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13. Measurements of Gravity at Initial Stations in America and Europe

Peirce, Charles S. Indiana University Press PDF

Gravity at Initial Stations, 1879

81

squares will fail to detect. Such errors are, however, slight in comparison with those which may affect absolute determinations of gravity, into which the constant errors enter to their full amount. A source of error affecting all modern determinations was lately pointed out by the writer of this paper, which had produced errors in the accepted results amounting to one four or five thousandth part of the quantity measured, and in some cases even to more.

The value of gravity-determinations depends upon their being bound together, each with all the others which have been made anywhere upon the earth. In considering how the necessary connections should be made for our work, it seemed to you, sir, and to Prof.

Benjamin Peirce, the consulting geometer, as it did to the writer, that to trust to absolute determinations and to the transportation of metres would be more than hazardous, notwithstanding that such had been the recent practice in continental Europe. Your instructions were accordingly issued for the oscillation of the same pendulum at those fundamental stations of Europe where the chief absolute determinations had been made and whence pendulumexpeditions had set out, and at a station in America which would become the initial one for this continent. Similar action followed on the part of the European surveys; for at the meeting of the International Geodetic Congress in Paris, in 1875, it was resolved, at the suggestion of the writer, that the different states should carry their pendulums to Berlin and swing them in the Eichungsamt there. This has already been done by Switzerland and Austria, and will be done hereafter by every survey which is not willing to sacrifice the solution of a great problem to forms of action based on national exclusiveness.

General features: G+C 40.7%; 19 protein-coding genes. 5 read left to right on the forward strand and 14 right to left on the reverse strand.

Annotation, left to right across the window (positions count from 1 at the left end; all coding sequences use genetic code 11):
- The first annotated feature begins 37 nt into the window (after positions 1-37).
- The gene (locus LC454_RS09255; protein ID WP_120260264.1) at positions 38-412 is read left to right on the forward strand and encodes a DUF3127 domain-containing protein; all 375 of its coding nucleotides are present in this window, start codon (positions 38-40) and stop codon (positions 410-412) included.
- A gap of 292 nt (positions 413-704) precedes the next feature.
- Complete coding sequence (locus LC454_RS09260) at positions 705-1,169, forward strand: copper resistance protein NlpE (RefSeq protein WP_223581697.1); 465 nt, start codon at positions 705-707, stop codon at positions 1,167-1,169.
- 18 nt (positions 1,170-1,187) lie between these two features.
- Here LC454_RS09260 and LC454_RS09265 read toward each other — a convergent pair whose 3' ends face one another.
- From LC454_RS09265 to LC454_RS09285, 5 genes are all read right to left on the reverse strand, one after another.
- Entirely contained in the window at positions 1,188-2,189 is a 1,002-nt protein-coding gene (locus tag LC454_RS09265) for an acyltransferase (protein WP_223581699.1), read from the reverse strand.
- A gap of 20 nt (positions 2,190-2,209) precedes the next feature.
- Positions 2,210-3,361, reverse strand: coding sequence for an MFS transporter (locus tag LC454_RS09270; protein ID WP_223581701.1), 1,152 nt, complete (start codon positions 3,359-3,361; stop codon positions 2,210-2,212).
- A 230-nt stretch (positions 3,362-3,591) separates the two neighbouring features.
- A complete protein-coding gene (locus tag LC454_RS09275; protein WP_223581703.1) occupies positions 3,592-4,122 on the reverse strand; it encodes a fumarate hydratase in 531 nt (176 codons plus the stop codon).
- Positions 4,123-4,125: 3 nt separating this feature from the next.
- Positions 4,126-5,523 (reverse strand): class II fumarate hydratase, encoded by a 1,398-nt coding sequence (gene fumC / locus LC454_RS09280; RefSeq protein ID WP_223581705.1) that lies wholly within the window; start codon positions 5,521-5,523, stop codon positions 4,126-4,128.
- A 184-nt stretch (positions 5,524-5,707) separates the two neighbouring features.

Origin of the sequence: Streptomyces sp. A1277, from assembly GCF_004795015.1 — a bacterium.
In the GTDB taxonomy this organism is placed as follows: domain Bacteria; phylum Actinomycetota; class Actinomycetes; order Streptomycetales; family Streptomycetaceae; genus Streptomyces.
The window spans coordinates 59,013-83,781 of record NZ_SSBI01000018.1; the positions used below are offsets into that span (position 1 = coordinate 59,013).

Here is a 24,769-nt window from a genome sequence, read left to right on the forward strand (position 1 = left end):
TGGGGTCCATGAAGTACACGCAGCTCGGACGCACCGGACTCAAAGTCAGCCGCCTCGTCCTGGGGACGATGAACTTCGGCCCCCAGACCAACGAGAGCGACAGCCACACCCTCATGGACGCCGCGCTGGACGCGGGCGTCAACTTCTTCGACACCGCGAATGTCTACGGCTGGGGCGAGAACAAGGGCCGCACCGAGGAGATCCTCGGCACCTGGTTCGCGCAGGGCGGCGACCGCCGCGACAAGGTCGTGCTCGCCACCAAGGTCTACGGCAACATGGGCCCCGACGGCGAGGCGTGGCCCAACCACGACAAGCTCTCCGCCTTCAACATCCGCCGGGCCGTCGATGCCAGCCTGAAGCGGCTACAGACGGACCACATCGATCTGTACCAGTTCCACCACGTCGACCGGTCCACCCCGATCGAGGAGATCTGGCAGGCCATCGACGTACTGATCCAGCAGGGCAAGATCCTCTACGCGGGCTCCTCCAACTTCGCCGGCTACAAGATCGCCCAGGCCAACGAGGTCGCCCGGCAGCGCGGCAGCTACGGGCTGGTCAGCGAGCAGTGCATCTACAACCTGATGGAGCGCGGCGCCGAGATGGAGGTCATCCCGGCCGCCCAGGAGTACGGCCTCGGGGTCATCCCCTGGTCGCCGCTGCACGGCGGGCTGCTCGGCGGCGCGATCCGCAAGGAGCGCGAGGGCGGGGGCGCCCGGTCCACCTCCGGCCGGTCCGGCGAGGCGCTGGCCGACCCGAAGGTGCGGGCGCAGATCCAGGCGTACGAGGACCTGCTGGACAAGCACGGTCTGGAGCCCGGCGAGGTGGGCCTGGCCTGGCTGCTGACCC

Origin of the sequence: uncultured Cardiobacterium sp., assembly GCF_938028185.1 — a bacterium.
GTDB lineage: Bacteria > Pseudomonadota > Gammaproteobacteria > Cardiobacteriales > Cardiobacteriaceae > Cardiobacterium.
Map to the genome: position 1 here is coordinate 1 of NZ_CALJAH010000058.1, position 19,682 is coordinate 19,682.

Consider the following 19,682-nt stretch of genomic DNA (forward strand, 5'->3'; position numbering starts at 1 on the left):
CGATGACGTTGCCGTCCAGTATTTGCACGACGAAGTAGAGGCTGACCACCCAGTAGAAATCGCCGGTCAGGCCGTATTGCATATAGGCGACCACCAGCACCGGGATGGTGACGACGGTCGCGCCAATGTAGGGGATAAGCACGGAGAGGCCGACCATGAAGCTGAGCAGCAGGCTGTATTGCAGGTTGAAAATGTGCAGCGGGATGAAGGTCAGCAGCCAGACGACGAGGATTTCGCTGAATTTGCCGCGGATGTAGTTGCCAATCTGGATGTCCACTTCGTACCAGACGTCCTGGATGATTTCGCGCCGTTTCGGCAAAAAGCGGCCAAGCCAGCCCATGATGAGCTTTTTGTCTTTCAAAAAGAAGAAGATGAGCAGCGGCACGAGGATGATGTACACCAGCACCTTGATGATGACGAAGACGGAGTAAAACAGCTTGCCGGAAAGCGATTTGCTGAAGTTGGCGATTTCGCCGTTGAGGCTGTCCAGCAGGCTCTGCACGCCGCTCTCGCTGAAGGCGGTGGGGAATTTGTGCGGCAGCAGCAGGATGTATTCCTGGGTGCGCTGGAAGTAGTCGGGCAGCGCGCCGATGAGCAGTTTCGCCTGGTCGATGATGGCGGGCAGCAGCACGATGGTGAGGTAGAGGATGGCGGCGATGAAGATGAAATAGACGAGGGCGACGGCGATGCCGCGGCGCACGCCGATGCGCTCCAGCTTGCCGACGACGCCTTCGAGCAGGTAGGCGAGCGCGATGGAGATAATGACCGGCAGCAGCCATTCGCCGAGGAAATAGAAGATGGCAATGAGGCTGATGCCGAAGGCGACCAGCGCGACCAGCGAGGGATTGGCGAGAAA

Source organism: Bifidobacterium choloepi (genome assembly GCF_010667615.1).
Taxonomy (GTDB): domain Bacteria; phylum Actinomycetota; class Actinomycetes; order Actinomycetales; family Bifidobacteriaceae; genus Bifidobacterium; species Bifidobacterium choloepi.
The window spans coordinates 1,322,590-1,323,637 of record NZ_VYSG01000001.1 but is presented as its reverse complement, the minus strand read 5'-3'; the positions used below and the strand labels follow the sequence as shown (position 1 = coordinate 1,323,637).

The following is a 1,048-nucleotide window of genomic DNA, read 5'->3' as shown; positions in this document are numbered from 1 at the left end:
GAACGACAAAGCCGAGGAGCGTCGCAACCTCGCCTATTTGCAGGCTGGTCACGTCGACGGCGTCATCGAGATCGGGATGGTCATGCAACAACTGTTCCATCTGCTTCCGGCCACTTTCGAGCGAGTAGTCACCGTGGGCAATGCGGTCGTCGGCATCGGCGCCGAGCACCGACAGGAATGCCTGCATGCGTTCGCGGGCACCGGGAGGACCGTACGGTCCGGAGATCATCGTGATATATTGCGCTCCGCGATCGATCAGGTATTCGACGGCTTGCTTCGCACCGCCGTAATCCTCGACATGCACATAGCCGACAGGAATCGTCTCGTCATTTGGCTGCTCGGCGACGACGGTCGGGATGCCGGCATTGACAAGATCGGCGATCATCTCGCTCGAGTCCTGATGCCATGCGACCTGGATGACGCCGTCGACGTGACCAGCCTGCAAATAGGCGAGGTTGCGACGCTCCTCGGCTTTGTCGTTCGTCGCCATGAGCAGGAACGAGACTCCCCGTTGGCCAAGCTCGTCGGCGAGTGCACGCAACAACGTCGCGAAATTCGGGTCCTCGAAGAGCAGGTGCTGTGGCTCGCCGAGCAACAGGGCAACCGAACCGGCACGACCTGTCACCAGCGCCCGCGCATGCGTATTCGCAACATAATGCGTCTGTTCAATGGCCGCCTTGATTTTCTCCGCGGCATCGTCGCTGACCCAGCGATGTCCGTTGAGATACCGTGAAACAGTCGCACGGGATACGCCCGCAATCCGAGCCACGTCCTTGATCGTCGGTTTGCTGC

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CHAPTER 10 The Ecolegal Revolution

Capra, Fritjof Berrett-Koehler Publishers ePub

The Scientific Revolution introduced the concept of nature as a machine and human reason as superior to natural processes. The subsequent Industrial Revolution produced great “progress” in terms of technological development and efficient production, and the institutional transformation of some commons into concentrated capital served a real social need to overcome a brutal subsistence way of life. Concentrated capital meant industry, scientific and artistic development, better medicine, and eventually more hygienic conditions for many.